View of the southwest section of the gallery.
Large basalt block inscribed with Luwian hieroglyphs preserved in three registers, from the Amuq Valley, Jisr el Hadid, Iron Age II, ca. 8th century BC. OIM A23427 (D. 019581).
View of the north side of the gallery.
Stone cylinder seal recut with Egyptian symbols, Tell Tayinat, Turkey, Amuq L, ca. 1800–1600 BC. OIM A27494 (D. 009194).
The Henrietta Herbolsheimer, M.D. Syro-Anatolian Gallery presents material from Anatolia (ancient Turkey), including rare monumental statuary and the architectural elements from an Iron Age (ca. 800 BC) city, and examples of hieroglyphic Luwian script. The gallery also features the archaeology and cultures of the Amuq Valley from 6800 BC to the medieval era illustrated by lithics, pottery, seals, and jewelry. Anatolia was the source of much of the tin that fueled the Bronze Age, and the gallery features metallurgy and mining in Anatolia, including the oldest known bronze figurines (3400-2750 BC). Other highlights are Hittite pottery, Syro-Anatolian luxury goods (jewelry, libation bowls, and cosmetic containers), and a display on the development of the alphabet in Anatolia.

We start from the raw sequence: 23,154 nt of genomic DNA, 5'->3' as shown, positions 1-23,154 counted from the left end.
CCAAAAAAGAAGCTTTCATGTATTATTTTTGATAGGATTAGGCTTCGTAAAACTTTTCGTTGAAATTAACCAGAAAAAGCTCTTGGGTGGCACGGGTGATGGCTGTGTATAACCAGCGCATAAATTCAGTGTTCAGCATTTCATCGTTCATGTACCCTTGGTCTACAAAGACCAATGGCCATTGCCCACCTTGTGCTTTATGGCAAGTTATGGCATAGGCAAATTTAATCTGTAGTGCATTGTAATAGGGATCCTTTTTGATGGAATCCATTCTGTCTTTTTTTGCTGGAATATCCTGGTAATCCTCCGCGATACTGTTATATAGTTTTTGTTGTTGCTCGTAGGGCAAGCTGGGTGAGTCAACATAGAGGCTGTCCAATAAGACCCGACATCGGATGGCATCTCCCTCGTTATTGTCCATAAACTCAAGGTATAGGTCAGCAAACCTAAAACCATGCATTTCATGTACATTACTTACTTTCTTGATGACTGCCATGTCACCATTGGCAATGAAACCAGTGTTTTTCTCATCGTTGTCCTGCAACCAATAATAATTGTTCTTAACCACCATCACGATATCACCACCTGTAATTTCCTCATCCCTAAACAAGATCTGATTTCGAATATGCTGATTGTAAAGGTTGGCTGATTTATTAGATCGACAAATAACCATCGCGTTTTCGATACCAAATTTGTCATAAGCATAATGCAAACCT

We are currently undergoing a Gallery Enhancements Project at the Oriental Institute Museum. As a result, certain exhibitions will be temporarily closed and objects removed from display. At this time, some of the objects in the Syro-Anatolian Gallery, including the monumental sculpture from Tell Tayinat, are off display and will remain so until the end of August. Please continue to check this page for updates. We apologize for any inconvenience this may cause.